In an interview at the time, a Sony senior executive candidly admitted that the problem was all theirs, calling his company’s PCs “the poster child for negative experiences people had [with trialware].”
I was able to fix that PC with a clean install and hours of fine-tuning. But that approach doesn’t scale and should never have been necessary.
Now, three years later, I’m curious. Have OEMs cleaned up their act? Are today’s Windows PCs still a mess or do consumers have a fighting chance?
Fortunately, I found a nearly perfect sample set that also included its own control group.
Microsoft sells PCs through the Microsoft Store.
The goal is to make the experience of using a PC better—not just on unboxing day but for the life of the PC.
So, two months ago, I picked up three pairs of new consumer notebooks, one pair each from HP, Samsung, and Sony. In each case, the hardware was identical but the installed software was different, with one model containing the OEM’s standard consumer installation and the other built to Microsoft Signature specs. The differences were eye-opening.
Here, for example, is the out-of-box desktop experience Samsung delivered to customers in 2011. And yes, this PC has trialware offers from both Norton and McAfee.
Here’s the same experience, delivered via Microsoft Signature:
I’ll have full details about all three pairs of PCs in a follow-up post next week, but here are some high-level conclusions:
Whatever joy you might feel on unboxing a new PC evaporates quickly if you have to spend hours setting it up. The out-of-box experience with a Signature PC is strikingly better.
PC OEMs have cut back on trialware, but they haven’t broken the habit. The upsell nags for antivirus software are particularly annoying on OEM PCs.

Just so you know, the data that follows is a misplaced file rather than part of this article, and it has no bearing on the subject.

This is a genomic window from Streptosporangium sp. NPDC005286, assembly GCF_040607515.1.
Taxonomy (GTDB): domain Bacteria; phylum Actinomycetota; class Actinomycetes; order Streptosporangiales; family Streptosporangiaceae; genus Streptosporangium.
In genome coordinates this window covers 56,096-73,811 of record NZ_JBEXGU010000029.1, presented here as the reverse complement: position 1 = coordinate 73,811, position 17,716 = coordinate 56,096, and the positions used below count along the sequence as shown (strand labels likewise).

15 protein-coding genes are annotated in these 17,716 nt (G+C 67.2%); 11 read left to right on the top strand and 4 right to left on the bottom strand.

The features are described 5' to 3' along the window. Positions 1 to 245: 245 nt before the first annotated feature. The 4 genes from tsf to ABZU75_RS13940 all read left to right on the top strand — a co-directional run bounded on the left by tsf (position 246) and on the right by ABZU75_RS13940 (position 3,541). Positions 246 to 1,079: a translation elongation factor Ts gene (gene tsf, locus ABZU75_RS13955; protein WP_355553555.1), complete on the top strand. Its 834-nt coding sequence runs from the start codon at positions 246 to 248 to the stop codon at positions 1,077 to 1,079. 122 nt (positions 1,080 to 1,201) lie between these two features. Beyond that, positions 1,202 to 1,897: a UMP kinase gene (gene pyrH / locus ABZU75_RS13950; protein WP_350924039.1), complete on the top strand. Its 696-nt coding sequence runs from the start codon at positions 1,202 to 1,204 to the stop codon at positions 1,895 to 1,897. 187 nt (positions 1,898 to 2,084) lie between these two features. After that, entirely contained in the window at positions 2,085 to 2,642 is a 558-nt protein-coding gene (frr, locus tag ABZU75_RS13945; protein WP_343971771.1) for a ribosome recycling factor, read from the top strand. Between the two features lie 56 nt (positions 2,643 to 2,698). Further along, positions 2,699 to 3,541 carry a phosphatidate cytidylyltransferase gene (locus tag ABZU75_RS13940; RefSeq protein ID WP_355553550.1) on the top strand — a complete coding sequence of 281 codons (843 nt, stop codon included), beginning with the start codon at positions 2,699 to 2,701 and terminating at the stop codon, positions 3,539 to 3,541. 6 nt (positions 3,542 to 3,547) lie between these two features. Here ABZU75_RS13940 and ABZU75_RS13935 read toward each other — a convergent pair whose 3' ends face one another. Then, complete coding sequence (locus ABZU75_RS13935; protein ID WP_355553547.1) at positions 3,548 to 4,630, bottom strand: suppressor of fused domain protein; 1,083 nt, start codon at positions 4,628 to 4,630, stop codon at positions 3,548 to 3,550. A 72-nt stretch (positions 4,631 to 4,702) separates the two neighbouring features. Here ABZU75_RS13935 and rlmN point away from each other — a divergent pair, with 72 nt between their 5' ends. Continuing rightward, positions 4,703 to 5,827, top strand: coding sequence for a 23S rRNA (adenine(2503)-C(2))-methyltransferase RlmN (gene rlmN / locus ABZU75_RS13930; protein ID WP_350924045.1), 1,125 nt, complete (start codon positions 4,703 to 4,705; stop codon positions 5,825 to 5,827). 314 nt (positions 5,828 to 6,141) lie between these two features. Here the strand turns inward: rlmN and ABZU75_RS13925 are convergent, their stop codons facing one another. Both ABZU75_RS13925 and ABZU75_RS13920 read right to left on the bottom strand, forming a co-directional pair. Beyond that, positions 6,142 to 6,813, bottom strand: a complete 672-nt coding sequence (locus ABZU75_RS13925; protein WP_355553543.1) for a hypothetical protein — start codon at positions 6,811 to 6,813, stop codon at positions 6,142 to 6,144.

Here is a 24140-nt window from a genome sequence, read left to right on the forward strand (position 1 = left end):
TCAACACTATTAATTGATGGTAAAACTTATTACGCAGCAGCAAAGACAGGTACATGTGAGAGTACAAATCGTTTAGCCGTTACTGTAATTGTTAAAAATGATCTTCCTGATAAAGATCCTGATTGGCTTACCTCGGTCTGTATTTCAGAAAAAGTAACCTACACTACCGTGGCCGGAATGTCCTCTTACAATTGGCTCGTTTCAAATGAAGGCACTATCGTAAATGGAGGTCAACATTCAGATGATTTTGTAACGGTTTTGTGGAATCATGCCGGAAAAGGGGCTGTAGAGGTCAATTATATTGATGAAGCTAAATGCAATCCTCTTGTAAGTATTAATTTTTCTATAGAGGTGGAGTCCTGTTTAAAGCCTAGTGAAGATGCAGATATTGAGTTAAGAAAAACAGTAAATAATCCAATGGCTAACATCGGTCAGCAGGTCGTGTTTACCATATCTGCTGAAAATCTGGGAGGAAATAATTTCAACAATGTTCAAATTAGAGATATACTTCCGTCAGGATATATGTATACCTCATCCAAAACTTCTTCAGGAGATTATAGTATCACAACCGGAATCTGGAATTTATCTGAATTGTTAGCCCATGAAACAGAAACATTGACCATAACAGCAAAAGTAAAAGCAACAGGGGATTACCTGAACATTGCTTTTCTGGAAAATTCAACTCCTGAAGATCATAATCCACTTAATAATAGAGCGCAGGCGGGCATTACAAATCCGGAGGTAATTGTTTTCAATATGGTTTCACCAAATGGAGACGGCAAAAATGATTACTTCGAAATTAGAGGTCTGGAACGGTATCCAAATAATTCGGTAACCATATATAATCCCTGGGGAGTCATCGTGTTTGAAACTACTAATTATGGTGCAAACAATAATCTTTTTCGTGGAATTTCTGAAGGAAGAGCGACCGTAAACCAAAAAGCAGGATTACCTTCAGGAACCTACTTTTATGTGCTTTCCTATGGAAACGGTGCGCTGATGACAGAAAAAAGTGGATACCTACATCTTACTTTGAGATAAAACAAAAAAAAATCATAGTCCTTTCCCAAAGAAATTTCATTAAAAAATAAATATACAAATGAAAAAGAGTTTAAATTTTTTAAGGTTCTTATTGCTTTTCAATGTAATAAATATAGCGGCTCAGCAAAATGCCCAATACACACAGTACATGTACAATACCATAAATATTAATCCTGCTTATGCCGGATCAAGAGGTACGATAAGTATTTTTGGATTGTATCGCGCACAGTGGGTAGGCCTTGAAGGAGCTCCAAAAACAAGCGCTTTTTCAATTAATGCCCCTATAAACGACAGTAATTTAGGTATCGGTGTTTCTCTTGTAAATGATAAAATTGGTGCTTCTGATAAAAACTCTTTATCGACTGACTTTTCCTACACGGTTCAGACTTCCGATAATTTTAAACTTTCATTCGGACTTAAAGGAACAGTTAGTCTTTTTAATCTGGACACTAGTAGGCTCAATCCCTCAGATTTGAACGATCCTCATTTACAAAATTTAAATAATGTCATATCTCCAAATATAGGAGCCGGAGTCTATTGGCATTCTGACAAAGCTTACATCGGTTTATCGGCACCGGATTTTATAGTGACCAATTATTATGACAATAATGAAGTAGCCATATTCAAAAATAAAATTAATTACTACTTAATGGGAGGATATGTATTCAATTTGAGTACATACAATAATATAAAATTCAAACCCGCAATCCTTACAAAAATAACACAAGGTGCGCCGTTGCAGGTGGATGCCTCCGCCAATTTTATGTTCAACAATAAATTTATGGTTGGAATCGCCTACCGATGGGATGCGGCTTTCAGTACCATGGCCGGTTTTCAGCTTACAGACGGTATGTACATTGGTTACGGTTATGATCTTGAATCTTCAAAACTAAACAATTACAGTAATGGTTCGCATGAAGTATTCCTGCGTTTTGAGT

OEMs continue to insist on superfluous control panels, toolbars, and desktop docks that do nothing for usability.
Extra software causes usability headaches for even simple tasks, like playing a DVD or downloading pictures.
The Signature PCs are faster to start up, by an average of 10-15 seconds, but the differences in usability are even more important.
The problem with Microsoft Signature right now is a matter of scale. With only 14 physical stores, the company can reach only a fraction of PC buyers directly, and most people have no idea that the online store sells roughly 60 name-brand notebook and desktop PCs (plus a few tablets) all configured using Microsoft Signature.
Would I recommend a Microsoft Signature PC? For someone who doesn’t have the time or the technical skills to do a clean Windows install, absolutely. Removing all that trialware and simplifying the experience makes a PC faster and easier to use.
Back in 2009, when Microsoft opened its retail store in Scottsdale, Arizona, I visited the store with a friend, who purchased a Dell notebook running Windows 7. That machine was one of the first delivered under the Microsoft Signature program, and it has been problem-free ever since. When they replace that PC in a year or two, I have no doubt they’ll go back to the same store.